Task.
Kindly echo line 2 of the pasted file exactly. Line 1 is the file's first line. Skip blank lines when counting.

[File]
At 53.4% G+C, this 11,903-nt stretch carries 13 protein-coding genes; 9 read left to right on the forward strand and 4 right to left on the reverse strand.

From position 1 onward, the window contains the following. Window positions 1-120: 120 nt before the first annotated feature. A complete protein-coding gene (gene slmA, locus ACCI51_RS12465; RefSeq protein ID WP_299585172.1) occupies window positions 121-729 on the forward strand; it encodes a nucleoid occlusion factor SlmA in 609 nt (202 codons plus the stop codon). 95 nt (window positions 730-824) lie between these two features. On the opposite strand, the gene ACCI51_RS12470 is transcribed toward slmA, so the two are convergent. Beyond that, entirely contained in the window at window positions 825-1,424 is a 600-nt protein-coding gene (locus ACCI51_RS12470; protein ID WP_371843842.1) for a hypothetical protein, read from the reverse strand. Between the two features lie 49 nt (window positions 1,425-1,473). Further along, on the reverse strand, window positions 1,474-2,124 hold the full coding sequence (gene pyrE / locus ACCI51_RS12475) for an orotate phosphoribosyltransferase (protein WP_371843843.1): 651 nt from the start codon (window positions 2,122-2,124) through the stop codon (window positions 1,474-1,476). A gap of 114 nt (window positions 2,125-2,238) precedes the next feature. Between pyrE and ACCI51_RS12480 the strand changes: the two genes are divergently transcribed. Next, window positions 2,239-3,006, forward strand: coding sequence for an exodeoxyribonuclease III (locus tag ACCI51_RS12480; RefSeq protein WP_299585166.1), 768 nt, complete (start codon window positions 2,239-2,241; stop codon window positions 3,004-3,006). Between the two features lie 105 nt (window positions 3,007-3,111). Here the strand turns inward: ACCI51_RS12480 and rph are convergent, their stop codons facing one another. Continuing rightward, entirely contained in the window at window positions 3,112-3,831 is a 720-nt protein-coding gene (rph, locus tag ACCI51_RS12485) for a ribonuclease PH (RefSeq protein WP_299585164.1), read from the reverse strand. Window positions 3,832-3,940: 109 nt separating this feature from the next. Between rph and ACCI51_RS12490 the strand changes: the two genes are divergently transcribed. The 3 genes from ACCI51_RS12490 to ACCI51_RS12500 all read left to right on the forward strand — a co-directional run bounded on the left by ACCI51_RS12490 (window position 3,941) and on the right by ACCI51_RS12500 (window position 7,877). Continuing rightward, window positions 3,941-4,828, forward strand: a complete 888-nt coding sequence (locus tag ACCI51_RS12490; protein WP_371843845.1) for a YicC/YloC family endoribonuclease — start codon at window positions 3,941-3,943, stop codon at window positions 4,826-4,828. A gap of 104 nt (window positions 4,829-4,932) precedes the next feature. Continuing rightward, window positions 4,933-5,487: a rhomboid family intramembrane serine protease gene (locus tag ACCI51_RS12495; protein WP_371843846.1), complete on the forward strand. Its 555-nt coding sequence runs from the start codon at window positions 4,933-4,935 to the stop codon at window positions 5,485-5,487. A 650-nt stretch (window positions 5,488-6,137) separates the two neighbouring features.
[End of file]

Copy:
From position 1 onward, the window contains the following. Window positions 1-120: 120 nt before the first annotated feature. A complete protein-coding gene (gene slmA, locus ACCI51_RS12465; RefSeq protein ID WP_299585172.1) occupies window positions 121-729 on the forward strand; it encodes a nucleoid occlusion factor SlmA in 609 nt (202 codons plus the stop codon). 95 nt (window positions 730-824) lie between these two features. On the opposite strand, the gene ACCI51_RS12470 is transcribed toward slmA, so the two are convergent. Beyond that, entirely contained in the window at window positions 825-1,424 is a 600-nt protein-coding gene (locus ACCI51_RS12470; protein ID WP_371843842.1) for a hypothetical protein, read from the reverse strand. Between the two features lie 49 nt (window positions 1,425-1,473). Further along, on the reverse strand, window positions 1,474-2,124 hold the full coding sequence (gene pyrE / locus ACCI51_RS12475) for an orotate phosphoribosyltransferase (protein WP_371843843.1): 651 nt from the start codon (window positions 2,122-2,124) through the stop codon (window positions 1,474-1,476). A gap of 114 nt (window positions 2,125-2,238) precedes the next feature. Between pyrE and ACCI51_RS12480 the strand changes: the two genes are divergently transcribed. Next, window positions 2,239-3,006, forward strand: coding sequence for an exodeoxyribonuclease III (locus tag ACCI51_RS12480; RefSeq protein WP_299585166.1), 768 nt, complete (start codon window positions 2,239-2,241; stop codon window positions 3,004-3,006). Between the two features lie 105 nt (window positions 3,007-3,111). Here the strand turns inward: ACCI51_RS12480 and rph are convergent, their stop codons facing one another. Continuing rightward, entirely contained in the window at window positions 3,112-3,831 is a 720-nt protein-coding gene (rph, locus tag ACCI51_RS12485) for a ribonuclease PH (RefSeq protein WP_299585164.1), read from the reverse strand. Window positions 3,832-3,940: 109 nt separating this feature from the next. Between rph and ACCI51_RS12490 the strand changes: the two genes are divergently transcribed. The 3 genes from ACCI51_RS12490 to ACCI51_RS12500 all read left to right on the forward strand — a co-directional run bounded on the left by ACCI51_RS12490 (window position 3,941) and on the right by ACCI51_RS12500 (window position 7,877). Continuing rightward, window positions 3,941-4,828, forward strand: a complete 888-nt coding sequence (locus tag ACCI51_RS12490; protein WP_371843845.1) for a YicC/YloC family endoribonuclease — start codon at window positions 3,941-3,943, stop codon at window positions 4,826-4,828. A gap of 104 nt (window positions 4,829-4,932) precedes the next feature. Continuing rightward, window positions 4,933-5,487: a rhomboid family intramembrane serine protease gene (locus tag ACCI51_RS12495; protein WP_371843846.1), complete on the forward strand. Its 555-nt coding sequence runs from the start codon at window positions 4,933-4,935 to the stop codon at window positions 5,485-5,487. A 650-nt stretch (window positions 5,488-6,137) separates the two neighbouring features.